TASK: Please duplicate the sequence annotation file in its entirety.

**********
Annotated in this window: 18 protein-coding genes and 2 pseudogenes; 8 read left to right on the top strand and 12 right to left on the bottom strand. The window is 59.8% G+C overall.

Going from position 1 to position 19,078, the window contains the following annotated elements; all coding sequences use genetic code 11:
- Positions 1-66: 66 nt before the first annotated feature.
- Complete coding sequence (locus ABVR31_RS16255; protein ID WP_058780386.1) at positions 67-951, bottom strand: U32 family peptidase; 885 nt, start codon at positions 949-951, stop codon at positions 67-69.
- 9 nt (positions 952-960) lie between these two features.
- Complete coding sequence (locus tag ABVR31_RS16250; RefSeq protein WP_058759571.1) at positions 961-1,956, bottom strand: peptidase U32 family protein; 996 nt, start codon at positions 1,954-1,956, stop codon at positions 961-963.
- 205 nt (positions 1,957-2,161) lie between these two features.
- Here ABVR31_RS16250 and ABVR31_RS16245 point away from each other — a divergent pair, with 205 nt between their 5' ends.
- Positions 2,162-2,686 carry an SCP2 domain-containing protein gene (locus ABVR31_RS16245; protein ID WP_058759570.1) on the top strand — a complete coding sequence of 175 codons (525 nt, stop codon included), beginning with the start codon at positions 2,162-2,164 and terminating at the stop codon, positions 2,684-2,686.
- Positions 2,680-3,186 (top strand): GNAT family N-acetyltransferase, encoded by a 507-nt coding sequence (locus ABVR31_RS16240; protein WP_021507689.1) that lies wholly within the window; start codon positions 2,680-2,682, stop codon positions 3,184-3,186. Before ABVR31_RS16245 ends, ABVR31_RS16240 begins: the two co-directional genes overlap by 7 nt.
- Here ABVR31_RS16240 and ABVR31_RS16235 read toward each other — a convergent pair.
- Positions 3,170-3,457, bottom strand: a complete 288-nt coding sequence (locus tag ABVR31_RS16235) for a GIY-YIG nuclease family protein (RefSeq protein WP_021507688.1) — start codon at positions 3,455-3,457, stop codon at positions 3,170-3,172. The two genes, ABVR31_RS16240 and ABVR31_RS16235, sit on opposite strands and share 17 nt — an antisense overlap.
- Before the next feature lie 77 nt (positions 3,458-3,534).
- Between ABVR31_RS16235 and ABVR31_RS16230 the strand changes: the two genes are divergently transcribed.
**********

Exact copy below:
Annotated in this window: 18 protein-coding genes and 2 pseudogenes; 8 read left to right on the top strand and 12 right to left on the bottom strand. The window is 59.8% G+C overall.

Going from position 1 to position 19,078, the window contains the following annotated elements; all coding sequences use genetic code 11:
- Positions 1-66: 66 nt before the first annotated feature.
- Complete coding sequence (locus ABVR31_RS16255; protein ID WP_058780386.1) at positions 67-951, bottom strand: U32 family peptidase; 885 nt, start codon at positions 949-951, stop codon at positions 67-69.
- 9 nt (positions 952-960) lie between these two features.
- Complete coding sequence (locus tag ABVR31_RS16250; RefSeq protein WP_058759571.1) at positions 961-1,956, bottom strand: peptidase U32 family protein; 996 nt, start codon at positions 1,954-1,956, stop codon at positions 961-963.
- 205 nt (positions 1,957-2,161) lie between these two features.
- Here ABVR31_RS16250 and ABVR31_RS16245 point away from each other — a divergent pair, with 205 nt between their 5' ends.
- Positions 2,162-2,686 carry an SCP2 domain-containing protein gene (locus ABVR31_RS16245; protein ID WP_058759570.1) on the top strand — a complete coding sequence of 175 codons (525 nt, stop codon included), beginning with the start codon at positions 2,162-2,164 and terminating at the stop codon, positions 2,684-2,686.
- Positions 2,680-3,186 (top strand): GNAT family N-acetyltransferase, encoded by a 507-nt coding sequence (locus ABVR31_RS16240; protein WP_021507689.1) that lies wholly within the window; start codon positions 2,680-2,682, stop codon positions 3,184-3,186. Before ABVR31_RS16245 ends, ABVR31_RS16240 begins: the two co-directional genes overlap by 7 nt.
- Here ABVR31_RS16240 and ABVR31_RS16235 read toward each other — a convergent pair.
- Positions 3,170-3,457, bottom strand: a complete 288-nt coding sequence (locus tag ABVR31_RS16235) for a GIY-YIG nuclease family protein (RefSeq protein WP_021507688.1) — start codon at positions 3,455-3,457, stop codon at positions 3,170-3,172. The two genes, ABVR31_RS16240 and ABVR31_RS16235, sit on opposite strands and share 17 nt — an antisense overlap.
- Before the next feature lie 77 nt (positions 3,458-3,534).
- Between ABVR31_RS16235 and ABVR31_RS16230 the strand changes: the two genes are divergently transcribed.